Question: If your airport happens to be one of those where the ol’ fuel truck comes over to your hangar or tiedown spot, rather than having a pump that one must taxi up to, how might you save a few cents each time you get a top-off?
- Be sure to tell them NOT to top it off. (This applies also if you’ve got a bolted-down gas pump, and you’re pumping it yourself.) With some line crew personnel, sometimes they’re not to dainty with that hose and you can get an ‘oops’ runover, all over your nicely waxed airplane, and some not-so-nice OSHA-unfriendly impromptu weed killer/insecticide, all over the ground. But mainly, gasoline (car or plane) expands with warming, and unless there’s room for expansion, guess where it’s going to go if it warms up? Right out the overflow vent! (Unless of course you go fly right away.)
- Right after they’re done pumping, the meter will read X-point-Y gallons. The line guy writes it up, and hands you the receipt. But then he rolls the hose back up, which causes some flattening on the spool, and it’s not unusual for about a tenth of a gallon to get squeezed right back into the truck. That’s almost two bits’ worth (these days) that you might have paid for, but didn’t get. The meter, if it’s working, would actually run backwards and show this, by the way.
- If it’s spring or summer, get your tigers in the morning, when the gas isn’t as warmed up from the sun’s heat–and is more dense. The meter doesn’t measure molar volume, y’know–it just counts gallons. This does not apply so much to the fixed pump scenario if they’ve still got those underground tanks. But those are going by the wayside. And see ‘1’!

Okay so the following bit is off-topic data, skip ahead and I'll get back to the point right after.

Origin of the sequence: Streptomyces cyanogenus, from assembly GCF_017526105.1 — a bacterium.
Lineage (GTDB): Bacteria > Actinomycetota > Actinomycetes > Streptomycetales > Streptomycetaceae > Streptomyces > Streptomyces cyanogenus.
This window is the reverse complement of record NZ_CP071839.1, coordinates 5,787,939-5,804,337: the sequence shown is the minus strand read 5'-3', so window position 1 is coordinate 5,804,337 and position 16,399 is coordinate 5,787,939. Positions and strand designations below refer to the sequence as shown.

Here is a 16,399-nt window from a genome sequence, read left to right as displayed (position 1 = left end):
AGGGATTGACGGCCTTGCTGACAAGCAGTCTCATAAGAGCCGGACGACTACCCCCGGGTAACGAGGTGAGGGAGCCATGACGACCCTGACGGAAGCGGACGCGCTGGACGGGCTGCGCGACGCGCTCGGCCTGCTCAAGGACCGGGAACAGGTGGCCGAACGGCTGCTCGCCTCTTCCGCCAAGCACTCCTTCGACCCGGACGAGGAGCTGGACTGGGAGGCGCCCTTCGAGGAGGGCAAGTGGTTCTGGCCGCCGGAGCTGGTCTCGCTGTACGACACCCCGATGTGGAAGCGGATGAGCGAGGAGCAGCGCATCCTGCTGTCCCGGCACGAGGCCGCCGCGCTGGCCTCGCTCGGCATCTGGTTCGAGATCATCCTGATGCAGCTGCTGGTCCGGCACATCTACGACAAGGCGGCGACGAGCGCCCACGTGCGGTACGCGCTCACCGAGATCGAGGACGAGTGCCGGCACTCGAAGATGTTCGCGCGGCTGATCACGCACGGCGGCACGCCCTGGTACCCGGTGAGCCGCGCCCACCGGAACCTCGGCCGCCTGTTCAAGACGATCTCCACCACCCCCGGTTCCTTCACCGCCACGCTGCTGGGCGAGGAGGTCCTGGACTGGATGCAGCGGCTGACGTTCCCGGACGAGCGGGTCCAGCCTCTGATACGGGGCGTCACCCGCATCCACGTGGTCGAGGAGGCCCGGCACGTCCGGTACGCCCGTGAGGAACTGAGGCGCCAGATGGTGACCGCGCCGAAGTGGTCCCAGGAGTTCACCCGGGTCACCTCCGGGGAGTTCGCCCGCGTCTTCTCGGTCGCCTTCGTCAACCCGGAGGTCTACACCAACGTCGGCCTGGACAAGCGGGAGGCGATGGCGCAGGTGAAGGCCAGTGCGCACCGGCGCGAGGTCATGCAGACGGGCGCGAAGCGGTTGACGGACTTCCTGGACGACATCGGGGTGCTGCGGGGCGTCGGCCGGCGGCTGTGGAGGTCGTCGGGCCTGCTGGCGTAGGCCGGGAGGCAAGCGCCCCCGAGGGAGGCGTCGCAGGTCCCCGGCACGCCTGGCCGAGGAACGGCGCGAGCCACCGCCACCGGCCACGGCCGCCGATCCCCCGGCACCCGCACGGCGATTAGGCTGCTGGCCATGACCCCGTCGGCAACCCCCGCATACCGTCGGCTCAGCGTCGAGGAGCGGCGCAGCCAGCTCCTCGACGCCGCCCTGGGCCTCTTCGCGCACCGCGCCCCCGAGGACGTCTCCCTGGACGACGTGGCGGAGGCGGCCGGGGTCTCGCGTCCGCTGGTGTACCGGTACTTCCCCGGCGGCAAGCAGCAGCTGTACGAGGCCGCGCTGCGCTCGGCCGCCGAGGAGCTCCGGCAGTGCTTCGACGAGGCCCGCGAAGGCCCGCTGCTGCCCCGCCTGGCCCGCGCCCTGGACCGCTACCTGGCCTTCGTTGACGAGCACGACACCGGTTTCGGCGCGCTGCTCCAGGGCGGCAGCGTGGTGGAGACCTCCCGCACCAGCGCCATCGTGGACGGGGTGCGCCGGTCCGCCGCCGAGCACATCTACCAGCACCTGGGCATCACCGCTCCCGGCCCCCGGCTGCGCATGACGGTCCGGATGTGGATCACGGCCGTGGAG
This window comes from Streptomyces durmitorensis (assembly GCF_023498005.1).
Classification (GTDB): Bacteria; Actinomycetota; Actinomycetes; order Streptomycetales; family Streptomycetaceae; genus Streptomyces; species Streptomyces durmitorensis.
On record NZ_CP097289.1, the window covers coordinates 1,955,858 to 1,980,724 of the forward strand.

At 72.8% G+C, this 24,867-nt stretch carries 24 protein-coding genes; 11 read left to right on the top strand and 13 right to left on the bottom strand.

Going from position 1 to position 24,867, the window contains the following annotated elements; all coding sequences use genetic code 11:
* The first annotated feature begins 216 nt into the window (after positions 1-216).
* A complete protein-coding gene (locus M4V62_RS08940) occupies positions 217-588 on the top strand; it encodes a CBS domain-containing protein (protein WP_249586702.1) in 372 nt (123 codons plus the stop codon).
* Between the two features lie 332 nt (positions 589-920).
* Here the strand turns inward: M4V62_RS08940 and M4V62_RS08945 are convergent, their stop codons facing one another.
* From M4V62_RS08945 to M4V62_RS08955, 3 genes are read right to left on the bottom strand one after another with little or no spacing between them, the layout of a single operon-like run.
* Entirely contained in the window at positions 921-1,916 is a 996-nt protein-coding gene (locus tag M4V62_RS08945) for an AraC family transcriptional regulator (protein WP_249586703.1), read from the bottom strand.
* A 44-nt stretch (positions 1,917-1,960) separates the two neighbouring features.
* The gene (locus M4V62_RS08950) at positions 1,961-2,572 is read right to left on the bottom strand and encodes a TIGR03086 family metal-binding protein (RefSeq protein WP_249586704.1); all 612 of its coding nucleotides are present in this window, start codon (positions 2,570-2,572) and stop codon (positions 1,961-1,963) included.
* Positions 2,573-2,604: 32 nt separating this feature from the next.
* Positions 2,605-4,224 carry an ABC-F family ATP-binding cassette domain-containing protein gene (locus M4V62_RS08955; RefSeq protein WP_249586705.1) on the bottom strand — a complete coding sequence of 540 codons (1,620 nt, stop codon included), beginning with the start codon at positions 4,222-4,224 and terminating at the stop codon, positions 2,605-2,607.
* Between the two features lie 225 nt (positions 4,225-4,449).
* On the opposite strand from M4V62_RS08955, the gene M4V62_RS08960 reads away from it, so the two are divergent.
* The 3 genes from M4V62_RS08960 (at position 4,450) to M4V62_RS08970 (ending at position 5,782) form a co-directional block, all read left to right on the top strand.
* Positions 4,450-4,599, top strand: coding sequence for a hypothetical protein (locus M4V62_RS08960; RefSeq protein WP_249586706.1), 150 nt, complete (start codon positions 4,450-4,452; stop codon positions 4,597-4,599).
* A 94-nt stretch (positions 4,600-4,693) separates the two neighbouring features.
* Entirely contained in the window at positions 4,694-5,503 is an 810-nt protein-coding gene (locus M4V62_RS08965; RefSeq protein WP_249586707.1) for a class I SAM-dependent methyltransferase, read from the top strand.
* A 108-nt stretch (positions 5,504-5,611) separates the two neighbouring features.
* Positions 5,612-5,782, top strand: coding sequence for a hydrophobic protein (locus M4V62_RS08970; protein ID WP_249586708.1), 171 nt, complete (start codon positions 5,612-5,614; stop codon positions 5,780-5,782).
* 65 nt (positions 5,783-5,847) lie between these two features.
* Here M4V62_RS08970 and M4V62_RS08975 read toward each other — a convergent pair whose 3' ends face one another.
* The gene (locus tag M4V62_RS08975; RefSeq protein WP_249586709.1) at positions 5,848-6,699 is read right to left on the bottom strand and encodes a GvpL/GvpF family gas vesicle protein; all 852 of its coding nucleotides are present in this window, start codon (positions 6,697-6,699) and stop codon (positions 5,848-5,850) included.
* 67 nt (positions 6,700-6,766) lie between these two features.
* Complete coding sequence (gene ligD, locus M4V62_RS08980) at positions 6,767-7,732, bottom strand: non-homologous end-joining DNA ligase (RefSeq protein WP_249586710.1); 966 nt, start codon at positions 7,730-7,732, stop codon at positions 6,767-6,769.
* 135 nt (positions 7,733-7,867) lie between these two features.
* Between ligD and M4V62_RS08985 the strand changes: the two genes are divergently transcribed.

- 1,2, and 3
The answer (which you probably guessed from the impassioned verbosity) is number 4–all three.
Subject: Famous First flights
Question: In 1927, Charles Lindbergh captured the world’s imagination, as well as the Orteig prize of $25,000—which is about three-quarters of a million in today’s dollars—when he flew solo non-stop across the Atlantic Ocean. But this wasn’t the first transatlantic air crossing. Who really WAS first?
- Two British pilots, John Alcock and Arthur Brown, actually made the first non-stop crossing of the Atlantic by air in a twin-engine Vikers Vimy biplane in 1919 (though it wasn’t from New York to Paris).
- A British dirigible, actually. It made the flight from England to New Jersey (the ‘other way’) in 1919. Then, just as matter-of-factly, it flew back.
- (1) and (2).
- Six men died trying to win the prize money. (The prize stipulated that it be a solo, non-stop flight from New York to Paris.) One of them actually did complete the flight–almost. He was lost just off Western Ireland when his plane ran out of fuel a half-mile from shore. He drowned in the pounding surf.
The answer (of course) is number 1. The dirigible crossings were made in 1919, but it wasn’t the first non-stop crossing by air. Alcock and Brown were first. (Another lame one, I know.)
Subject: Airport Identifier Trivia:
Question: What does an ‘X’ tell you about an airport when it’s the last character in its three letter ‘location identifier’?
- This means that the National Weather Service’s original two-letter identifier for airports existing at the time simply had an arbitrary third character appended to it. The ‘X’ probably seemed the most neutral and non-inferential. So what it tells you is that whatever the airfield is, it’s probably OLD!
- This was used to signify the location of beacons that were used to assist early airmail pilots with navigation. So what this means is that the airport was located on an early airmail route. (It’s still OLD, but this is actually the correct reason.)
- The ‘X’ signifies an airport that has, or formerly had, a US Customs office.
- (1) and (2)
It’s number 1.